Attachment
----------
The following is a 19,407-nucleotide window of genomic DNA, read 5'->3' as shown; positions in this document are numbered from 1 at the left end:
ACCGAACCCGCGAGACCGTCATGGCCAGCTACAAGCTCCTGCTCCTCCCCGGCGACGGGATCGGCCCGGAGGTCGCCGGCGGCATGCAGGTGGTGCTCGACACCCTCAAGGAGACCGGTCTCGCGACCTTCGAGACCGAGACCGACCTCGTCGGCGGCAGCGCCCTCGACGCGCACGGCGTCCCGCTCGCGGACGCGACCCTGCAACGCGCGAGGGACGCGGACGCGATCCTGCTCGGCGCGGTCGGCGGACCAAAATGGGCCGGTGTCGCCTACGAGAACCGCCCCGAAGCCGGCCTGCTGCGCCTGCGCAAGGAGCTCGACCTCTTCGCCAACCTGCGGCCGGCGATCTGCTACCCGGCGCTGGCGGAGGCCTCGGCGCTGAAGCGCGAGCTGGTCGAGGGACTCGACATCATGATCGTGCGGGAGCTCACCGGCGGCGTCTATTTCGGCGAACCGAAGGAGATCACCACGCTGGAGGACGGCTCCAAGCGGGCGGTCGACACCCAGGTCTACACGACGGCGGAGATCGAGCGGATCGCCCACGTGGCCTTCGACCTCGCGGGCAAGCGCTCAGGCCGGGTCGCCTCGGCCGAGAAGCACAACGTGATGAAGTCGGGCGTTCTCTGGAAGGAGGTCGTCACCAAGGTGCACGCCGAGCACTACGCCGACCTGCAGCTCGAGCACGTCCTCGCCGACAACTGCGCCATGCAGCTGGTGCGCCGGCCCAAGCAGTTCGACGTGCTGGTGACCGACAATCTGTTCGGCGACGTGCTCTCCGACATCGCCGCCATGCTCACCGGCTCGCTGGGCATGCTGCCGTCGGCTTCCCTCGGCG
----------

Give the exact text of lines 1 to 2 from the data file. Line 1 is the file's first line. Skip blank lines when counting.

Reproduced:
The following is a 19,407-nucleotide window of genomic DNA, read 5'->3' as shown; positions in this document are numbered from 1 at the left end:
ACCGAACCCGCGAGACCGTCATGGCCAGCTACAAGCTCCTGCTCCTCCCCGGCGACGGGATCGGCCCGGAGGTCGCCGGCGGCATGCAGGTGGTGCTCGACACCCTCAAGGAGACCGGTCTCGCGACCTTCGAGACCGAGACCGACCTCGTCGGCGGCAGCGCCCTCGACGCGCACGGCGTCCCGCTCGCGGACGCGACCCTGCAACGCGCGAGGGACGCGGACGCGATCCTGCTCGGCGCGGTCGGCGGACCAAAATGGGCCGGTGTCGCCTACGAGAACCGCCCCGAAGCCGGCCTGCTGCGCCTGCGCAAGGAGCTCGACCTCTTCGCCAACCTGCGGCCGGCGATCTGCTACCCGGCGCTGGCGGAGGCCTCGGCGCTGAAGCGCGAGCTGGTCGAGGGACTCGACATCATGATCGTGCGGGAGCTCACCGGCGGCGTCTATTTCGGCGAACCGAAGGAGATCACCACGCTGGAGGACGGCTCCAAGCGGGCGGTCGACACCCAGGTCTACACGACGGCGGAGATCGAGCGGATCGCCCACGTGGCCTTCGACCTCGCGGGCAAGCGCTCAGGCCGGGTCGCCTCGGCCGAGAAGCACAACGTGATGAAGTCGGGCGTTCTCTGGAAGGAGGTCGTCACCAAGGTGCACGCCGAGCACTACGCCGACCTGCAGCTCGAGCACGTCCTCGCCGACAACTGCGCCATGCAGCTGGTGCGCCGGCCCAAGCAGTTCGACGTGCTGGTGACCGACAATCTGTTCGGCGACGTGCTCTCCGACATCGCCGCCATGCTCACCGGCTCGCTGGGCATGCTGCCGTCGGCTTCCCTCGGCG